The Iraq Debate We Deserved|
Both Bush and Kerry scored points in a smart, rousing debate
Thursday, Sep. 30, 2004
Has there ever been a presidential debate about a war during wartime? It’s hard to think of one. In 1944, 1952, 1964, 1968 and 1972 when the U.S. was at war there were no presidential debates. This time the country had the two leaders of the two major parties go at each other over the conduct of an ongoing war. Abraham Lincoln debated Stephen Douglas in 1858 as the nation careened toward the Civil War but there was no debate in 1864 with General George McClellan, the Union general who turned against the war. Never in history has the country had a moment quite like this.
The definition of the Iraq war how we got into it, who would prosecute it better, where we go from here dominated the debate. And each side fudged facts that were inconvenient. Bush did cut the United Nations debate short in order to go to war. Kerry really has been all over the map on the threat that Saddam posed to the country. Each side made good points too. Bush was right to ask Kerry how he could recruit allies to a war he now labels a grand diversion. Kerry was right to note that the coalition is really a U.S. effort with marginal help from the allies who have signed on.
Who will benefit the most from the evening? It’s hard to see how Bush comes out stronger out of the debate than he went into it. For months, Kerry’s been lampooned as irresolute, flip flopping Frenchie. What Americans saw was someone who was in command of his facts and, at the very least, seemed resolute. Bush’s body language and sour lemon glances revealed in cutaway shots diminished him. The hunched stance that seems so Clint Eastwood on the campaign trail seemed more slumped on the stage at the University of Miami. Going into the debate Kerry had the bad rap of speaking like a senator, filled with talk of process and policy. But it was Bush who dropped names like Zarqawi without explaining that he’s a leader of Iraqi insurgents. Al Gore got the bad rap for sighing but Bush let out a few audible ones himself, like when he asked how Kerry would pay for his promises and then resignedly said: “Well that’s for another time.” The Bush team’s hope that Kerry would constantly go over his time limit turned out to be misplaced. Kerry was concise.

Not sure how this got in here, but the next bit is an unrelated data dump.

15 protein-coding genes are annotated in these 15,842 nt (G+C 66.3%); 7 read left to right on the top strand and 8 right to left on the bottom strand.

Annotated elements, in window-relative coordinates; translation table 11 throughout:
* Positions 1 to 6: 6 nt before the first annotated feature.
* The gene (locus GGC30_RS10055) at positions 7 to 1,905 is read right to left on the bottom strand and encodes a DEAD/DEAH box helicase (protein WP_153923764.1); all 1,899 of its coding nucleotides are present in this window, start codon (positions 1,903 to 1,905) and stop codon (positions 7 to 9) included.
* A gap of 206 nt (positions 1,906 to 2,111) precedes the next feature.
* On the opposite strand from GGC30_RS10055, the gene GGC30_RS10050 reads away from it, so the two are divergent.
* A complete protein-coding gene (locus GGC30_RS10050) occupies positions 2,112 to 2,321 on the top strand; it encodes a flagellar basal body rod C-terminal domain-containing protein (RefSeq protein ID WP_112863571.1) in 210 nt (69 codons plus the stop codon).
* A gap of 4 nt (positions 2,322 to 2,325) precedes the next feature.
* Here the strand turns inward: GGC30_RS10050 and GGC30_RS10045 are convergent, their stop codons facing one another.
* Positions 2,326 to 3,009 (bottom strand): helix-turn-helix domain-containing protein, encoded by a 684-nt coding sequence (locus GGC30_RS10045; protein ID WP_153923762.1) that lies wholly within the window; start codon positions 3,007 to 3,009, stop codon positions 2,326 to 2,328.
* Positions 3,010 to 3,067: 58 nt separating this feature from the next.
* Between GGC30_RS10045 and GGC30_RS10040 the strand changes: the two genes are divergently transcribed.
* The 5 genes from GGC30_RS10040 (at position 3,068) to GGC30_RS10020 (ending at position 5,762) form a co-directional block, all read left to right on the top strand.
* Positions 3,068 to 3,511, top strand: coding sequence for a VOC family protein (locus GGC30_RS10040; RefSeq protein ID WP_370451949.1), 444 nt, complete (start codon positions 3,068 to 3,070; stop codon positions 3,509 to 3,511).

Of course, the spinners flooded through the “Wellness Center” at the University of Miami, deluging the press with reasons why their candidate did best. “[Kerry] was aggressively incoherent,” said Bush advisor Tucker Eskew. “You had the president saying that all is going well in Iraq and he never made a mistake,” says Kerry’s likely Secretary of State Richard Holbrooke. Spin may matter less this time, though. The issues in the election are starker and clearer than at any time in recent memory. Everyone can see with their own eyes what is happening in Iraq. The war got the debate it deserved and no amount of spin can change that.
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